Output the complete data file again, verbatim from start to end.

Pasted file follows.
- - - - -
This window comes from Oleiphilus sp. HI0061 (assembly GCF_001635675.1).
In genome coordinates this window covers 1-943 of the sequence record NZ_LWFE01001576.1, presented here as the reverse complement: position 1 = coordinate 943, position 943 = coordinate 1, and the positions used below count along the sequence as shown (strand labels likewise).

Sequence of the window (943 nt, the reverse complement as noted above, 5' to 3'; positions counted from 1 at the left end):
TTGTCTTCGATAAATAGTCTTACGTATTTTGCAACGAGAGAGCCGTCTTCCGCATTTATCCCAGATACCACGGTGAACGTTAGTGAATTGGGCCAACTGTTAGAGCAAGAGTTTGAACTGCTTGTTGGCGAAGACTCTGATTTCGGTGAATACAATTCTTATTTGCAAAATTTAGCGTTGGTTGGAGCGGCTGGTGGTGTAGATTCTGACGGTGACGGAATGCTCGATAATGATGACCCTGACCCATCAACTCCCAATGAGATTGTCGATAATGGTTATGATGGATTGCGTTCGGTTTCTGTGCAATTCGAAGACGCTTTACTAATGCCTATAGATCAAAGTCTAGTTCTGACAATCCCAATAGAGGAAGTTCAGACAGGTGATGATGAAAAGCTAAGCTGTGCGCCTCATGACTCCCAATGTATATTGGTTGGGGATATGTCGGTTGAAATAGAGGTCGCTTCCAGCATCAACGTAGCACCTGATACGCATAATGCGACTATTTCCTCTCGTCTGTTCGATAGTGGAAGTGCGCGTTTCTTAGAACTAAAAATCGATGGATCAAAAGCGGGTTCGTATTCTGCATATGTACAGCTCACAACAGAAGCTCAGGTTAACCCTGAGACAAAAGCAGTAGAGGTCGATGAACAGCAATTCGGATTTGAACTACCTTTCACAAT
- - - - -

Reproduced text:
This window comes from Oleiphilus sp. HI0061 (assembly GCF_001635675.1).
In genome coordinates this window covers 1-943 of the sequence record NZ_LWFE01001576.1, presented here as the reverse complement: position 1 = coordinate 943, position 943 = coordinate 1, and the positions used below count along the sequence as shown (strand labels likewise).

Sequence of the window (943 nt, the reverse complement as noted above, 5' to 3'; positions counted from 1 at the left end):
TTGTCTTCGATAAATAGTCTTACGTATTTTGCAACGAGAGAGCCGTCTTCCGCATTTATCCCAGATACCACGGTGAACGTTAGTGAATTGGGCCAACTGTTAGAGCAAGAGTTTGAACTGCTTGTTGGCGAAGACTCTGATTTCGGTGAATACAATTCTTATTTGCAAAATTTAGCGTTGGTTGGAGCGGCTGGTGGTGTAGATTCTGACGGTGACGGAATGCTCGATAATGATGACCCTGACCCATCAACTCCCAATGAGATTGTCGATAATGGTTATGATGGATTGCGTTCGGTTTCTGTGCAATTCGAAGACGCTTTACTAATGCCTATAGATCAAAGTCTAGTTCTGACAATCCCAATAGAGGAAGTTCAGACAGGTGATGATGAAAAGCTAAGCTGTGCGCCTCATGACTCCCAATGTATATTGGTTGGGGATATGTCGGTTGAAATAGAGGTCGCTTCCAGCATCAACGTAGCACCTGATACGCATAATGCGACTATTTCCTCTCGTCTGTTCGATAGTGGAAGTGCGCGTTTCTTAGAACTAAAAATCGATGGATCAAAAGCGGGTTCGTATTCTGCATATGTACAGCTCACAACAGAAGCTCAGGTTAACCCTGAGACAAAAGCAGTAGAGGTCGATGAACAGCAATTCGGATTTGAACTACCTTTCACAAT